Wanton Conduct at Issue in a Motocross Case

By Doyice Cotten

Sport, recreation and fitness professionals often encounter the term “negligence” and most have at least a general idea of what negligence entails; but sometimes one comes across the term “willful and wanton act” (sometimes referred to as wanton act) and most don’t really understand what it means. A 2011 Alabama case gives us  a good example of what might be considered a willful and wanton act (J.T., Jr. v. Monster Mountain,

Hawaii Case Illustrates Why Admiralty Law Can be Important to Recreation Providers

By Doyice Cotten
Mark Strickert took his wife and two children on a snorkeling trip. He and his wife signed waivers on behalf of themselves and their children. The trip consisted of six scuba divers and six snorkelers (including the four Strickerts), two crew members and Mr. Neal (the party in charge) who stayed on the boat while the others entered the water. At some point the weather worsened causing extremely high winds and large waves. Neal signaled the snorkelers and divers to return to the boat.

Resort and Tour Disclaimers Are Usually Upheld

By Doyice Cotten

Disclaimers on tickets or signs usually are not enforced as waivers of liability. The same, however, is not true of disclaimers in contracts used by resorts or tour operators. This post addresses a disclaimer used by Unique Vacations and SRI (Sandals Resorts) and another disclaimer used by Vantage Travel Service. The first applied to a resort vacation in St. Lucia and the second to a tour Europe.

In Santora v.

Potential Problems in Informed Consent Language

By Doyice Cotten
While on a recent trip to Namibia (Africa), I had occasion to visit a Physiotherapy clinic, which seems to be quite similar to physical therapy clinics in the States. They require clients to sign an informed consent agreement prior to treatment. An informed consent is NOT the same as a waiver of liability for negligence; it is an agreement by which one releases the provider from liability for injuries resulting from the “informed treatment risks” – not negligence.

Club Thought it was Protected Against Negligent Emergency Care

By Doyice Cotten

All health clubs need a sound risk management program aimed at the prevention of injuries. Included in that program should also be the use of a comprehensive, broadly worded liability waiver – just in case the risk management program does not work perfectly. In the following case, Locke v. Life Time Fitness, Inc. (2014), we find that Illinois waiver law requires that a waiver be specific and put the client on notice of the risks faced.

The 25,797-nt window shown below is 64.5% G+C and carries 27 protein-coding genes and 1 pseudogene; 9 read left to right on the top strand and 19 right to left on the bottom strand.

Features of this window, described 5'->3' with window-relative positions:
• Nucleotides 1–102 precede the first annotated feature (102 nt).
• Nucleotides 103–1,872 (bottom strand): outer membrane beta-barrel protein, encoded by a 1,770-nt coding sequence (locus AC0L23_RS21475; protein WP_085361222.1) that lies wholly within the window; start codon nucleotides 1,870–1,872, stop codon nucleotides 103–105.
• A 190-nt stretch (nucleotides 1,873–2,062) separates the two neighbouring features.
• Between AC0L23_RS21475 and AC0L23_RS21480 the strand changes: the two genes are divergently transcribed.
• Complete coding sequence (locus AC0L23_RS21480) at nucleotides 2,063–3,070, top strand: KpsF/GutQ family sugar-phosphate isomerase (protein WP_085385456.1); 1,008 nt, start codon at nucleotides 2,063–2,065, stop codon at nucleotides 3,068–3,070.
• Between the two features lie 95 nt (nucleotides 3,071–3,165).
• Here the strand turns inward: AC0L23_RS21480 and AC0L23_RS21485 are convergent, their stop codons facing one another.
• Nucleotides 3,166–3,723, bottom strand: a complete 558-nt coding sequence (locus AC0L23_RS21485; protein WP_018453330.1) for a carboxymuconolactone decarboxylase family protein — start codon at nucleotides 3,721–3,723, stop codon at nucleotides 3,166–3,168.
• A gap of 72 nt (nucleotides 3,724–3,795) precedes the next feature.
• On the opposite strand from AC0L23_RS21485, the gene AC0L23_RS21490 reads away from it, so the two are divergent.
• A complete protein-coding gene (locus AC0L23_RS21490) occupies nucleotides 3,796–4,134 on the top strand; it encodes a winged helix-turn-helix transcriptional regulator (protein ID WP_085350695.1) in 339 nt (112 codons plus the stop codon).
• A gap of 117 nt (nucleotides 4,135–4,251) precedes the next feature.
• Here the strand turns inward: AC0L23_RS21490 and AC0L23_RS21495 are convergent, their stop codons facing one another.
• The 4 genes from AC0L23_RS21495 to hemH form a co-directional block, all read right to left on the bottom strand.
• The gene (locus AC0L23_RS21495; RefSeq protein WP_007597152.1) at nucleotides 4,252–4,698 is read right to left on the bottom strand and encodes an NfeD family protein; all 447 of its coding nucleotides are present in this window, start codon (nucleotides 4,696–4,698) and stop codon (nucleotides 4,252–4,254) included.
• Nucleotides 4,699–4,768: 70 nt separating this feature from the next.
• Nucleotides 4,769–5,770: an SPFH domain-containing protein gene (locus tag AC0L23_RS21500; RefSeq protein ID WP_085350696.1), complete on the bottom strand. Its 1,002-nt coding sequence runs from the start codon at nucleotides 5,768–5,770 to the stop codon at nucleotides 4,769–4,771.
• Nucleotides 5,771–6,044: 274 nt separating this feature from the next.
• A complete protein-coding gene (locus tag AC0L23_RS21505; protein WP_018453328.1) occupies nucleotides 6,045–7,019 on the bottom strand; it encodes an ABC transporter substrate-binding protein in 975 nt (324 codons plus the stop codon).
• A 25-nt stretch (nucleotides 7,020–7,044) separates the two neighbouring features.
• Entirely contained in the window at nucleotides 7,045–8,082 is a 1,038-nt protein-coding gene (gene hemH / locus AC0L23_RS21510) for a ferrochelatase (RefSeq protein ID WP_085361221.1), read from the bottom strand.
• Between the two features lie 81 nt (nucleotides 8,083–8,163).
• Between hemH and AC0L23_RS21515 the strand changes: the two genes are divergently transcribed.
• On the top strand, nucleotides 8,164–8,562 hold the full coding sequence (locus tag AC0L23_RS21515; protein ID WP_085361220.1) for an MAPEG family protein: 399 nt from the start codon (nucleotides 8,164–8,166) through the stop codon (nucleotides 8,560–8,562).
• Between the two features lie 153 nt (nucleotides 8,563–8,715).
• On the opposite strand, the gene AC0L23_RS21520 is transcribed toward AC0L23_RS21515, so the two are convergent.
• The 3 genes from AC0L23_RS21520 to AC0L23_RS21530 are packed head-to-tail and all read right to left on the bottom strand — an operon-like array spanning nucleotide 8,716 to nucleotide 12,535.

Agritourism Liability: A Question in Georgia

By Doyice Cotten

Recently I stopped at an operation in South Georgia in which the operator charges one dollar each for patrons to enter a fenced area.  There patrons can view an assortment of animals including a horse, a donkey, a bison, a water buffalo, goats, and a few more animals. After I paid the admission, my wife and I took my grandson in. At the entry, a sign was posted. I was familiar with equine and other sport liability statutes,

Missouri Supreme Court Provides an Interesting Ruling Regarding a Gross Negligence and Reckless Disregard Claim

By Doyice Cotten
Cynthia DeCormier signed up for a motorcycle training course, signed a liability waiver, and attended the course. On the day of the course there was rain, drizzle, snow, and mist; there was also ice on the pavement. As a consequence, she and her bike took a spill and she suffered injury. She subsequently sued alleging negligence, gross negligence, and reckless disregard (DeCormier v. Harley-Davidson Motor Company Group, Inc., 2014 Mo.

Contract Secrets You Learn When Your When Your Cruise Ship Flounders

Doyice Cotten

It is always news when a cruise ship has trouble at sea. Whether it is a disease outbreak, a fire on board, running aground, or engine failure, there are unhappy people. Of course, the cruise ship offers passengers some refund, credit toward another cruise, or other compensation for the danger, inconvenience, or pain suffered. This will satisfy many passengers; many, however, will go away dissatisfied.

A few will sue the cruise line.

Surprising Ruling in New Jersey Case

By Doyice Cotten

James Walters joined a YMCA and signed a membership agreement containing a waiver. About three years later, he suffered injury when he slipped on a step while walking to the YMCA pool – allegedly because the slip resistant rubber on the stairs was worn off the bottom step. The trial court granted summary judgment ruling that the waiver language protected the club against liability for negligence (Walters v. YMCA,

Utilize the “Negligence of the Provider” — But Address Negligence Risks and Inherent Risks Separately

By Doyice Cotten

On countless occasions, this author has stressed two points. First, is the value (or even necessity) of including specific reference to the “negligence of the provider” in the exculpatory language of a waiver. In many states, the term is mandated in order for a waiver to be enforced; in others, it is strongly recommended. Alternately, in some states, general language such as “any and all claims” is sufficient. In Florida, four of its Districts require the use of the term “negligence.” In its 5th District (the district hearing this case),